Students spend the afternoon studying social studies and science. In social studies, students focus on history, civics, geography, and economics, as they write about explorers, events in history and the American Revolution. In Science we have FOSS kits:Motion and Design, Landforms, and Variables. These kits are used in combination with STEM activities to further advance their scientific thinking. We stress procedure and conclusion writing so the students are comfortable with the MSP science test in May.
Special education is not a “place” rather, it is a set of services. The Individuals with Disabilities Education Act (IDEA) is the federal legislation that helps guide school teams and families in the development and implementation of Individualized Education Programs (IEP). LWSD has a continuum of services to meet the needs of our diverse student population.
The mission of the school library is to provide a nurturing environment that empowers students to explore their imaginations and expand their critical thinking skills to be life-long learners of information. Students are encouraged to pursue areas of personal interest through reading, and thereby develop a long-lasting appreciation of literature. Primary students explore book elements while reading Washington Children's Choice Nominees and by voting in April to choose the state winner. Older students primarily focus on using the 5 Star Research Method to find accurate information within databases and books. In addition to this, 4th and 5th grade students can join in on the annual the Global Reading Challenge for book trivia challenges (books are announced every fall).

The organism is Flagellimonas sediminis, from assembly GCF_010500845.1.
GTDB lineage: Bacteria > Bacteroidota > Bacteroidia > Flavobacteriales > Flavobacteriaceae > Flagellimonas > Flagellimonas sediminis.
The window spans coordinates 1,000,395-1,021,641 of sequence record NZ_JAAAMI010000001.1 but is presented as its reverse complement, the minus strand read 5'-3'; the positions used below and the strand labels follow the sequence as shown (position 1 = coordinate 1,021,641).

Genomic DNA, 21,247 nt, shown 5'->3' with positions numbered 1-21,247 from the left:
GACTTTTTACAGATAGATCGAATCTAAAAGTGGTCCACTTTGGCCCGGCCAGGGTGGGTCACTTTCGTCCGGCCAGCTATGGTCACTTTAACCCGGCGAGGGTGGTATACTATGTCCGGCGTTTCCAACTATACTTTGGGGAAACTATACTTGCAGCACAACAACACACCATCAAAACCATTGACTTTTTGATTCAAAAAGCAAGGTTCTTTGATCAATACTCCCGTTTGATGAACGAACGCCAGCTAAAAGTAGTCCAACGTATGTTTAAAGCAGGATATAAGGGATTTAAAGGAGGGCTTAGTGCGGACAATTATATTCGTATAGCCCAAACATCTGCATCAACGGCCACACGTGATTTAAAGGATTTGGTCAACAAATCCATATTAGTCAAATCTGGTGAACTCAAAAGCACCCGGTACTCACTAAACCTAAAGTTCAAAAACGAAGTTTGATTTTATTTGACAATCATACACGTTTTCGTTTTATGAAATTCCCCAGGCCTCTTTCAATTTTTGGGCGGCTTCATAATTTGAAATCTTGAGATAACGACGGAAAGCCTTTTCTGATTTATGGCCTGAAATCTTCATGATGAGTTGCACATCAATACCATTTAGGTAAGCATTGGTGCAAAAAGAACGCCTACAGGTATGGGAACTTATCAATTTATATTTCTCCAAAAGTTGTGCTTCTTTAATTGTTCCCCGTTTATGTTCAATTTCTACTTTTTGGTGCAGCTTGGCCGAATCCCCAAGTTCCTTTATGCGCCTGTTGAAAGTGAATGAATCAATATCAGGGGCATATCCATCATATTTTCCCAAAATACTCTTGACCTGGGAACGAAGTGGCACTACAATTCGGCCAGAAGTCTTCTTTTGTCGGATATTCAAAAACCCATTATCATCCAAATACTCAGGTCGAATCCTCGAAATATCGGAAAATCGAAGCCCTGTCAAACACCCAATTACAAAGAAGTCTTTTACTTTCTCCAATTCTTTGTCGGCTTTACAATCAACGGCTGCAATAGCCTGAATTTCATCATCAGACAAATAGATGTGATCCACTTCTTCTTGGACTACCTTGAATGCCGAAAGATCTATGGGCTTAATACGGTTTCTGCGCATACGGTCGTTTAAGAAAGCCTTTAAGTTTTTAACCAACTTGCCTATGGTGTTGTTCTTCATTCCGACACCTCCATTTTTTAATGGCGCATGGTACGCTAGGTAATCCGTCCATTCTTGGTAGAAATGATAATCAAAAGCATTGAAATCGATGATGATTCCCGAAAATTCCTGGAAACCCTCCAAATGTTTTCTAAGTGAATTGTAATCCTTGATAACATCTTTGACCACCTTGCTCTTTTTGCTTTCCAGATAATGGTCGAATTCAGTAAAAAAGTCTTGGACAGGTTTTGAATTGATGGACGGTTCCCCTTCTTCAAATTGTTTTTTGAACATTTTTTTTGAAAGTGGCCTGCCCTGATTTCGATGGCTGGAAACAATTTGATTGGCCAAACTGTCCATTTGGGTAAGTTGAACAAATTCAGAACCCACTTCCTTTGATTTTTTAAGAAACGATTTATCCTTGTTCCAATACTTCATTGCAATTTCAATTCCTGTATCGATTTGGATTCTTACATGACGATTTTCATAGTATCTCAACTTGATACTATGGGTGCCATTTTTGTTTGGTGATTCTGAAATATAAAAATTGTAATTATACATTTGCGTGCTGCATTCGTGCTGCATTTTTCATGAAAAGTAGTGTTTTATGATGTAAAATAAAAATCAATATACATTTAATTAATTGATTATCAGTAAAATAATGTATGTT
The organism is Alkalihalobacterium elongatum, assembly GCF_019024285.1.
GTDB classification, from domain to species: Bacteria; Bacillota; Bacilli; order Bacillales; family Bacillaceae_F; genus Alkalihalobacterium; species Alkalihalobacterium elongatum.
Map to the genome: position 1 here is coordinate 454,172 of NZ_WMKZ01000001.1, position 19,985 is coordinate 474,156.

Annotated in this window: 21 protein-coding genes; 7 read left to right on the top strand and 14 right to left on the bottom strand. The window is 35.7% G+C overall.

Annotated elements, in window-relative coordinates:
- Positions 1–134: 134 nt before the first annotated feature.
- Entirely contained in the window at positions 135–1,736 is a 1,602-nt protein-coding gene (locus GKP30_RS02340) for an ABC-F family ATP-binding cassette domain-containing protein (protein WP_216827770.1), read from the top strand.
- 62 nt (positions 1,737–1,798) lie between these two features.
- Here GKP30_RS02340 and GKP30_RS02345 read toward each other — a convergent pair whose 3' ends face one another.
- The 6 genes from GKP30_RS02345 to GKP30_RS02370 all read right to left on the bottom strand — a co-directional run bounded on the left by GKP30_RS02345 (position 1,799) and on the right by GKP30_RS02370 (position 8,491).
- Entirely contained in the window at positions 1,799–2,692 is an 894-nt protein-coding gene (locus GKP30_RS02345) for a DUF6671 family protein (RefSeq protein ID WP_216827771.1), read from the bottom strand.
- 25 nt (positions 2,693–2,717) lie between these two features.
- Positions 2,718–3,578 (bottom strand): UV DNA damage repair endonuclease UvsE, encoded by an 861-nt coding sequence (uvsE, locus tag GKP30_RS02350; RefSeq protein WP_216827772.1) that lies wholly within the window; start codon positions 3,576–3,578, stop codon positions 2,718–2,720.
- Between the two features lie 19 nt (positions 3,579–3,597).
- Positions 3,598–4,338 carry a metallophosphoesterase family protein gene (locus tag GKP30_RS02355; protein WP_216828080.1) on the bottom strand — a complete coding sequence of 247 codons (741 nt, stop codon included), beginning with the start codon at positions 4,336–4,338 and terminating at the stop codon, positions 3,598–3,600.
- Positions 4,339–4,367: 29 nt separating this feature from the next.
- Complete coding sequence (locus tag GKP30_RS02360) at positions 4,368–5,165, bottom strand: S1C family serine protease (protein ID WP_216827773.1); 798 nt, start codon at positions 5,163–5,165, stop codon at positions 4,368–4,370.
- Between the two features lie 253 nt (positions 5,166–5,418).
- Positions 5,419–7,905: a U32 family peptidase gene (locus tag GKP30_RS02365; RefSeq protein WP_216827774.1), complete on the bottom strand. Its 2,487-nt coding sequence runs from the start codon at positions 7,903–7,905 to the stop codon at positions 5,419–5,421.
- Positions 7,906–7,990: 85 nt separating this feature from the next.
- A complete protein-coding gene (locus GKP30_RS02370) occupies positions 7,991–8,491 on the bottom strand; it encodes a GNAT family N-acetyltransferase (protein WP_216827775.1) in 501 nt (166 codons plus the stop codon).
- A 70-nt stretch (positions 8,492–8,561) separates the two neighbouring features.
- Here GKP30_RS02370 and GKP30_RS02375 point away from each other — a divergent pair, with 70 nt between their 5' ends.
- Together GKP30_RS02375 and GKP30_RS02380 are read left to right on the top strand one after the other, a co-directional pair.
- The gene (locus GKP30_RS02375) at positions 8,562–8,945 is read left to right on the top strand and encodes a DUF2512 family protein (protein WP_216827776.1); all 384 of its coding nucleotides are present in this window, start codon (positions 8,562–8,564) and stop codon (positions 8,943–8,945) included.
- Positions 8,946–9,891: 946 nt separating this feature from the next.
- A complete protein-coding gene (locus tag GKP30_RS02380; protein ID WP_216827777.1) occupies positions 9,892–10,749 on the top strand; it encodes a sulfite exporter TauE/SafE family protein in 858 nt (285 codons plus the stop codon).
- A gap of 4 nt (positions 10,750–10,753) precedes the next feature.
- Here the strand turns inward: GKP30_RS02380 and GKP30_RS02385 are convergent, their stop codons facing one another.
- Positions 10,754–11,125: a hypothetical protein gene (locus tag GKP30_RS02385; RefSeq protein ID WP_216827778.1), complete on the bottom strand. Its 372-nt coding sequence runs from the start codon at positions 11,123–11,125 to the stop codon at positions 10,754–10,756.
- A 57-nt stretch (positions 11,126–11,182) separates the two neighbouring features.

The Ready Start program offers a comprehensive early childhood learning experience. Classes include typically developing children from the community who attend Ready Start to receive a quality, general education preschool experience in preparation for kindergarten, as well as students receiving special education. Our excellent preschool education is now offered through a fee-based program. Students in the fee-based program are registered based on available space. Students qualifying for special education or students at risk based on income level do not pay a fee for attendance. At risk student selection is based on completion of Head Start application.
Ready Start Preschool Program Information:
- Each classroom has three adult educators
One Special Education Teacher
One General Education Lead Teacher
One Para Educator
- Additional staff serves classrooms based on individual student needs, including:
Speech and language pathologist
Family support specialist
- The staff works together to provide the best environment for learning for all of the children.
Instruction is taught from research-based general pre-K curriculum.
Ready Start Preschool hours*
Morning classes: 8:30 a.m. – 11:00 a.m.
Afternoon classes: 12:00 p.m. – 2:30 p.m. *Times may vary slightly at individual schools